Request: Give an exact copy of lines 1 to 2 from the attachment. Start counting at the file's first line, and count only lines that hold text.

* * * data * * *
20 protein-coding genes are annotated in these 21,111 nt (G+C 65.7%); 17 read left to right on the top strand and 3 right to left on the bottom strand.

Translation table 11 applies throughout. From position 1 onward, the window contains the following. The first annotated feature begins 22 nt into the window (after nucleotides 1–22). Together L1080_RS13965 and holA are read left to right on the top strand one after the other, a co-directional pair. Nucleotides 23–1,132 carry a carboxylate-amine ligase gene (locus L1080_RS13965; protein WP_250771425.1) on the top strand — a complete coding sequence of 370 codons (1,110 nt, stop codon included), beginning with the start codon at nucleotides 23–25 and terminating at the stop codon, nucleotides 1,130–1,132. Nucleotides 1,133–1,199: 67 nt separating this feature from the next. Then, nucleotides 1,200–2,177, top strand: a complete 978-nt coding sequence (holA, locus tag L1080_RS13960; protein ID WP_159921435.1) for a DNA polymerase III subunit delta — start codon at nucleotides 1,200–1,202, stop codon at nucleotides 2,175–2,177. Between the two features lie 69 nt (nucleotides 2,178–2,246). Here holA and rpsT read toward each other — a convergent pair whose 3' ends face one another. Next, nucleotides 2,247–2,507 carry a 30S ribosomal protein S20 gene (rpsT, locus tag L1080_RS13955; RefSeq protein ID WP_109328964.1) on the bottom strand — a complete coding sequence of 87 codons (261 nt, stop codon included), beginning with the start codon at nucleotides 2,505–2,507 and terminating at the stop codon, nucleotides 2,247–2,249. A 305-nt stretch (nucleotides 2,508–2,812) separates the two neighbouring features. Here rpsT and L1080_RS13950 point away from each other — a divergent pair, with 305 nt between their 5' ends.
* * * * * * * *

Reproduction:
20 protein-coding genes are annotated in these 21,111 nt (G+C 65.7%); 17 read left to right on the top strand and 3 right to left on the bottom strand.

Translation table 11 applies throughout. From position 1 onward, the window contains the following. The first annotated feature begins 22 nt into the window (after nucleotides 1–22). Together L1080_RS13965 and holA are read left to right on the top strand one after the other, a co-directional pair. Nucleotides 23–1,132 carry a carboxylate-amine ligase gene (locus L1080_RS13965; protein WP_250771425.1) on the top strand — a complete coding sequence of 370 codons (1,110 nt, stop codon included), beginning with the start codon at nucleotides 23–25 and terminating at the stop codon, nucleotides 1,130–1,132. Nucleotides 1,133–1,199: 67 nt separating this feature from the next. Then, nucleotides 1,200–2,177, top strand: a complete 978-nt coding sequence (holA, locus tag L1080_RS13960; protein ID WP_159921435.1) for a DNA polymerase III subunit delta — start codon at nucleotides 1,200–1,202, stop codon at nucleotides 2,175–2,177. Between the two features lie 69 nt (nucleotides 2,178–2,246). Here holA and rpsT read toward each other — a convergent pair whose 3' ends face one another. Next, nucleotides 2,247–2,507 carry a 30S ribosomal protein S20 gene (rpsT, locus tag L1080_RS13955; RefSeq protein ID WP_109328964.1) on the bottom strand — a complete coding sequence of 87 codons (261 nt, stop codon included), beginning with the start codon at nucleotides 2,505–2,507 and terminating at the stop codon, nucleotides 2,247–2,249. A 305-nt stretch (nucleotides 2,508–2,812) separates the two neighbouring features. Here rpsT and L1080_RS13950 point away from each other — a divergent pair, with 305 nt between their 5' ends.